I record Charlie Rose on my ReplayTV every day. A couple of times this week, it was preempted for coverage of the Mass. legislature meeting in constitutional convention over the "crisis" caused by the Massachusetts Supreme Judicial Court having decided that homosexuals are people too. Today I decided to actually play some of that in background while doing something else. I'm glad I did.
On the Statehouse floor, Sen. Dianne Wilkerson eloquently argued that offering gays the option of civil unions was fundamentally unequal, and recalled her experience as a black woman growing up in Arkansas to make her point.
"I know the pain of being less than equal and I cannot and will not impose that status on anyone else," Wilkerson said. "I could not in good conscience ever vote to send anyone to that place from which my family fled."
Wilkerson's plea echoed last week's Supreme Judicial Court's affirmation of their November decision, saying giving civil unions to gays amounted to the same separate-but-equal idea favored by segregationists and outlawed by the U.S. Supreme Court in its Brown vs. Board of Education ruling in 1954.
What they don't say is that she was in tears as she talked about some of what her family had lived through. What they don't quote, that I think deserves to be, is the core of her powerful and heartfelt speech:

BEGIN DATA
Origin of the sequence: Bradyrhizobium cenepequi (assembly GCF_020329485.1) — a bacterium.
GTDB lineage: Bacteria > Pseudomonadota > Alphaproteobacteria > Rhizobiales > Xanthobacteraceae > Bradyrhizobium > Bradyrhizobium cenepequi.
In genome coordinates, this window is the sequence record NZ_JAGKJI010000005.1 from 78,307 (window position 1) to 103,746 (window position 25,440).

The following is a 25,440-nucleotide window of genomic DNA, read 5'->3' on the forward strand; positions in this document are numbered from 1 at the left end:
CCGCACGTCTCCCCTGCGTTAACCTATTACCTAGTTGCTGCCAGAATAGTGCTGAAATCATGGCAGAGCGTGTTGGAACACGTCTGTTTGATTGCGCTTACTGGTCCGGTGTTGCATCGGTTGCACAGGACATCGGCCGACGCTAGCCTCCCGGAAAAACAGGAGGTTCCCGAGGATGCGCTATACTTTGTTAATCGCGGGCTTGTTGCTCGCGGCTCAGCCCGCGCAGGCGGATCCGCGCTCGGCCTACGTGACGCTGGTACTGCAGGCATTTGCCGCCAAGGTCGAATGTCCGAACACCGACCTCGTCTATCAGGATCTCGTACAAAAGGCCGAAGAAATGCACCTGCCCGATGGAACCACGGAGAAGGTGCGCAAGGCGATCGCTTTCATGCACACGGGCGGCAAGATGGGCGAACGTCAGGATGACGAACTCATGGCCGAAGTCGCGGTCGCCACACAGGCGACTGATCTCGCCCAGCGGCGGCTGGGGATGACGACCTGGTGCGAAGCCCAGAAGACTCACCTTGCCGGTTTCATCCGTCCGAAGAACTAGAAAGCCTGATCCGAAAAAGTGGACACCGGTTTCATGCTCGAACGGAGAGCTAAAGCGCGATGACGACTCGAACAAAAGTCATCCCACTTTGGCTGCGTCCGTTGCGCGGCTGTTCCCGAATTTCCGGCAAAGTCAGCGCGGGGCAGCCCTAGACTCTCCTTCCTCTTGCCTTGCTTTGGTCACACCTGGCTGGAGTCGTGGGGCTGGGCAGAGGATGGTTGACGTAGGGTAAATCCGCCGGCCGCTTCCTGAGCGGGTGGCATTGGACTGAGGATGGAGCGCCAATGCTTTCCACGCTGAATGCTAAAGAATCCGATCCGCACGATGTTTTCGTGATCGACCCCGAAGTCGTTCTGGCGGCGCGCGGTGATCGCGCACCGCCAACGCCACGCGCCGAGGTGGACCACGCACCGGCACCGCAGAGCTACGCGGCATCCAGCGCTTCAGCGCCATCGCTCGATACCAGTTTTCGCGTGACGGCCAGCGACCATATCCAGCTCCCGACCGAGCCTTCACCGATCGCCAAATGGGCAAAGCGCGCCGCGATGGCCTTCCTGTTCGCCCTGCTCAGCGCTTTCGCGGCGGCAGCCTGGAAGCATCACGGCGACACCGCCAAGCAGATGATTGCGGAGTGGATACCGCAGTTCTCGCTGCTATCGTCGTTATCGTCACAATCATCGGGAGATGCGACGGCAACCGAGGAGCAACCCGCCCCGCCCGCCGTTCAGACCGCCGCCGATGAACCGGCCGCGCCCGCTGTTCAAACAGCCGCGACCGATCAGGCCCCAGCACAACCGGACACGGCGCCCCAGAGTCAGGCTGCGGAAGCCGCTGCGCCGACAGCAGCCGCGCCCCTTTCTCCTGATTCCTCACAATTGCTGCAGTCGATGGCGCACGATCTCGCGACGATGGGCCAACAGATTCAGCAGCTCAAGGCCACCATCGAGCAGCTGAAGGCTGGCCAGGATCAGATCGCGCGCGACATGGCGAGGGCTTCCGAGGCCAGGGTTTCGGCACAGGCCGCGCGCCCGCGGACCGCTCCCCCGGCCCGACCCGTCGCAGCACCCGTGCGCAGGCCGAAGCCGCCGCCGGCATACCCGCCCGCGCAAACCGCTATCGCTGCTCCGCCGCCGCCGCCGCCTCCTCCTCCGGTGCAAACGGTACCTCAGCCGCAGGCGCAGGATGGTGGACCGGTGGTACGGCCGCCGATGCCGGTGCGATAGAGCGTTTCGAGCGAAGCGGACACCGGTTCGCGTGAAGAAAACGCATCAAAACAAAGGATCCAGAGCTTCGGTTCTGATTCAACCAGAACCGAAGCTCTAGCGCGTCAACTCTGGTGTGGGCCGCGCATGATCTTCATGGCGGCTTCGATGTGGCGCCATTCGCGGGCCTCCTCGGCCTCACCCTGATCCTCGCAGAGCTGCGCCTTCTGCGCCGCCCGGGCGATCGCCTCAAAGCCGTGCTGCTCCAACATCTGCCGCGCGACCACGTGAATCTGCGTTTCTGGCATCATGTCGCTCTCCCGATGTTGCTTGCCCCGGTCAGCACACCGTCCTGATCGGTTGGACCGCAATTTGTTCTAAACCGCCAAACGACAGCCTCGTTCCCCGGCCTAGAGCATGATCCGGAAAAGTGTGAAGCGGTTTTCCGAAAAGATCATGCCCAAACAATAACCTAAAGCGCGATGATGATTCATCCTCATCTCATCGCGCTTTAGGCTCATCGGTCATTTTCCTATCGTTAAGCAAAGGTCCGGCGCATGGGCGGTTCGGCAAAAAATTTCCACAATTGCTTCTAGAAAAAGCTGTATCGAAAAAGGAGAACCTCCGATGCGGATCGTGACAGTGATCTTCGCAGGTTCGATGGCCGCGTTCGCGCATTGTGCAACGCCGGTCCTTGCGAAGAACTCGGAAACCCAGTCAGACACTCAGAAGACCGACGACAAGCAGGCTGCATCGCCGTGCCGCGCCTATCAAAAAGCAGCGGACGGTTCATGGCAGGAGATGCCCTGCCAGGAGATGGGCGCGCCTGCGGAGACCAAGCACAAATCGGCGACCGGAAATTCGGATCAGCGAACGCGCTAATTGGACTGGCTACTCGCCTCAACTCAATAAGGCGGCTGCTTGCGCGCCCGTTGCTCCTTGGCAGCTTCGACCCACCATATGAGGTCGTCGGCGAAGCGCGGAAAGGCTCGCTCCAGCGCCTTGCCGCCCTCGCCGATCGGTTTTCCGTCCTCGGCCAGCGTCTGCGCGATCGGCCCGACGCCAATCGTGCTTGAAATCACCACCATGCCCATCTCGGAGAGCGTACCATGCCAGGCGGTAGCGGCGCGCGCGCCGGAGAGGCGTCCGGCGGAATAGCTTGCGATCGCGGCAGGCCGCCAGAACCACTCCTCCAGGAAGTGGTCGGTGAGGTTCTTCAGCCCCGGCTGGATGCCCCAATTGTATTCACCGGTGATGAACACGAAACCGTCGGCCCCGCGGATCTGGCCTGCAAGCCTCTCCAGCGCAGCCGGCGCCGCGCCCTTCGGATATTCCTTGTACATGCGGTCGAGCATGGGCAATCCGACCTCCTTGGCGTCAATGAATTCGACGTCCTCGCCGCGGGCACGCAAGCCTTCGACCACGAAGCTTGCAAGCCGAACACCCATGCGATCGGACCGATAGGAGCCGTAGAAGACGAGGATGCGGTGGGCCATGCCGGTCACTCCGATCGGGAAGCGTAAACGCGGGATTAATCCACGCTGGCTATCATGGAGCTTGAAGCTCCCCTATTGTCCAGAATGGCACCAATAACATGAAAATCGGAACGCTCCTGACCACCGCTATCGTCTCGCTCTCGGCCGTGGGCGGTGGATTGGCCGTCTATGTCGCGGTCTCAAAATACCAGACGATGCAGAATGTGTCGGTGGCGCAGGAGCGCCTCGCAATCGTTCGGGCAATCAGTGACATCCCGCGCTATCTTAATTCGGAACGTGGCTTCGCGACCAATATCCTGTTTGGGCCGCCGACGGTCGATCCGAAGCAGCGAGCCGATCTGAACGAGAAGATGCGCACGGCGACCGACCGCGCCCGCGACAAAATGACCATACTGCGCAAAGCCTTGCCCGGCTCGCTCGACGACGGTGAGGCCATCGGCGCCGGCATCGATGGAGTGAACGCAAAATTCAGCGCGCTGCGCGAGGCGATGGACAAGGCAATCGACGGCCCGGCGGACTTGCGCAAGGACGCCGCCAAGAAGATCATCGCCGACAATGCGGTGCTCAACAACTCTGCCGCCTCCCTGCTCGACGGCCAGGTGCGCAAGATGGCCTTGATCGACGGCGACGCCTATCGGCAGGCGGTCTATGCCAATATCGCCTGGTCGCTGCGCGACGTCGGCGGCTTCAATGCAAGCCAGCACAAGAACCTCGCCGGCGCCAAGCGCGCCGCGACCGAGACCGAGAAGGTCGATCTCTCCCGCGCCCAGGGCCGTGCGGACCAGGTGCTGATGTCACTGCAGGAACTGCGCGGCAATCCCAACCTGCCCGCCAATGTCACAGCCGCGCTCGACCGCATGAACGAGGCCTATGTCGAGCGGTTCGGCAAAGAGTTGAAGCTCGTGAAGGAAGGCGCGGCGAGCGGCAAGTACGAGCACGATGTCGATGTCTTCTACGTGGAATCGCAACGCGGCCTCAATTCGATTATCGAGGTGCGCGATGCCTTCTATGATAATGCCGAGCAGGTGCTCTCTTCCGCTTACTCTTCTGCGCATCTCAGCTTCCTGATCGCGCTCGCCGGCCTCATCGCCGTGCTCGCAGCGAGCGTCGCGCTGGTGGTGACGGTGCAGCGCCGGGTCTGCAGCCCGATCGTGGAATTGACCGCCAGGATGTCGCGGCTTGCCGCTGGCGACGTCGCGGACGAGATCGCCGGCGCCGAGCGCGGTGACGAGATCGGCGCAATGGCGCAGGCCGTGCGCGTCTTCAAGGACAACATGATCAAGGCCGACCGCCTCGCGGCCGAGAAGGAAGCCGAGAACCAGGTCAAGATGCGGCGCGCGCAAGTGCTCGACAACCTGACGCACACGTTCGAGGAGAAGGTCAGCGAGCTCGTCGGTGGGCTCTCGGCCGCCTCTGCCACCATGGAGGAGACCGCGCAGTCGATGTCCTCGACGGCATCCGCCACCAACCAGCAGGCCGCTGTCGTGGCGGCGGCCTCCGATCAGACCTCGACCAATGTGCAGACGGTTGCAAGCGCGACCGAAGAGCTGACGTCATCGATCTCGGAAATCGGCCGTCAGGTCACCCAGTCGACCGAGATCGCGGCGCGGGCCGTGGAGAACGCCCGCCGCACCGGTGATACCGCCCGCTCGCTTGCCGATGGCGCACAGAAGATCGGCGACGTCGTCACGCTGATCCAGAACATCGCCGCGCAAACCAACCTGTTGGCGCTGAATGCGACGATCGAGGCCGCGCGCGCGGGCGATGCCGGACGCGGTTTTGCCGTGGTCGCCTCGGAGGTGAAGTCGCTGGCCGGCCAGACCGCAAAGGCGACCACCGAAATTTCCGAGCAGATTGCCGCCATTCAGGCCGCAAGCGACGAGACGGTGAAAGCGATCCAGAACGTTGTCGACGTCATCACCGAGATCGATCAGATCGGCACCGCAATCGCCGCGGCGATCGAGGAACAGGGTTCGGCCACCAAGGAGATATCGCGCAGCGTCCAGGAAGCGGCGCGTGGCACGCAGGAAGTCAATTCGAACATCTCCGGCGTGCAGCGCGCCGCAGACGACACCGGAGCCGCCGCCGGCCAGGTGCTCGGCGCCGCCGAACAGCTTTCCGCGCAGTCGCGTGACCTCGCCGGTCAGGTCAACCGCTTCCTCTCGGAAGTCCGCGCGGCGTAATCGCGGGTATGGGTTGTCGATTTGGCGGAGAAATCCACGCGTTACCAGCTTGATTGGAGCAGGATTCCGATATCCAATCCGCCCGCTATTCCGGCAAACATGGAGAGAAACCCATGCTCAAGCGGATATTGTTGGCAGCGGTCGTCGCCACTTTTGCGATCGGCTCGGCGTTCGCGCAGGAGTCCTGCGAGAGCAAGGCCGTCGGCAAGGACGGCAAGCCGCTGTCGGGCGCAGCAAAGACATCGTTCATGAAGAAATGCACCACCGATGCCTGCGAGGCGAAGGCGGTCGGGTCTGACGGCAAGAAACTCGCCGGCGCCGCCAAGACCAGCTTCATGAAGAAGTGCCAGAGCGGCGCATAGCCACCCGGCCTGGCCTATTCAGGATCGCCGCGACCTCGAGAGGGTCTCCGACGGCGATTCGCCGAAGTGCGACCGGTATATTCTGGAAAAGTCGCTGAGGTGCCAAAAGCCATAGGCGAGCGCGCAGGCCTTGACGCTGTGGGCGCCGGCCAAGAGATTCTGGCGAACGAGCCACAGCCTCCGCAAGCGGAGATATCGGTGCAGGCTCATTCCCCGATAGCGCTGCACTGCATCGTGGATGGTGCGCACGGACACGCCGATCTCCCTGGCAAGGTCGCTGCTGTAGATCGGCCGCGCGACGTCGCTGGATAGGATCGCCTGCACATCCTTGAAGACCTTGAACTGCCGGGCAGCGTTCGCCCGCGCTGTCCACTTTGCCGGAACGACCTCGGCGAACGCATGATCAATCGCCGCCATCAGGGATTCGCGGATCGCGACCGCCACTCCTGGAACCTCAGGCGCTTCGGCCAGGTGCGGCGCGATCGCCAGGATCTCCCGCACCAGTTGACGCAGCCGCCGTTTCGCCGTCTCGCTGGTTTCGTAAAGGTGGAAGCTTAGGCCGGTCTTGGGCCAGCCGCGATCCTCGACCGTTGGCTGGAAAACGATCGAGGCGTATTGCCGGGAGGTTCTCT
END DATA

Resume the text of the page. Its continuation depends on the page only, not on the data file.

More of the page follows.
"For me, this is about one simple principle: the principle that one group of citizens cannot be almost equal to another.... I could not deny to one group of citizens what I live every day in pursuit for all others. Simply put, this is a civil rights matter. And as such, I feel strongly that it was never intended that such matters be left to the public to decide by popular vote. Everything we know about the climate and tenor of the day in May of 1954 tells us that had Brown vs Board of Education been put to popular vote, things would have turned out differently. As was Brown, today's vote is about a civil right.
"I represent the Capitol City of Boston ... including the plaintiffs in the SJC decision, the Goodridges. I am both proud to be their Senator, and ashamed that we stand here today talking about them as if they were not human beings, or as if they are less deserving of the rights and protections our Constitution affords them. I can assure you --- I know them --- they feel, they care, they love, and they are deserving. And I say again that this is a civil rights issue.
"Historically we look to the sacred document we call the Constitution to define rights we hold dear. It is not a document where discriminatory language belongs."
There's more, and it's all worth listening to. She speaks of standing against the Black Clergy on this, which is clearly hard for her. She speaks more of her family's experience of second-class citizenship. And she speaks more of how this is, to here, simply an issue of equality.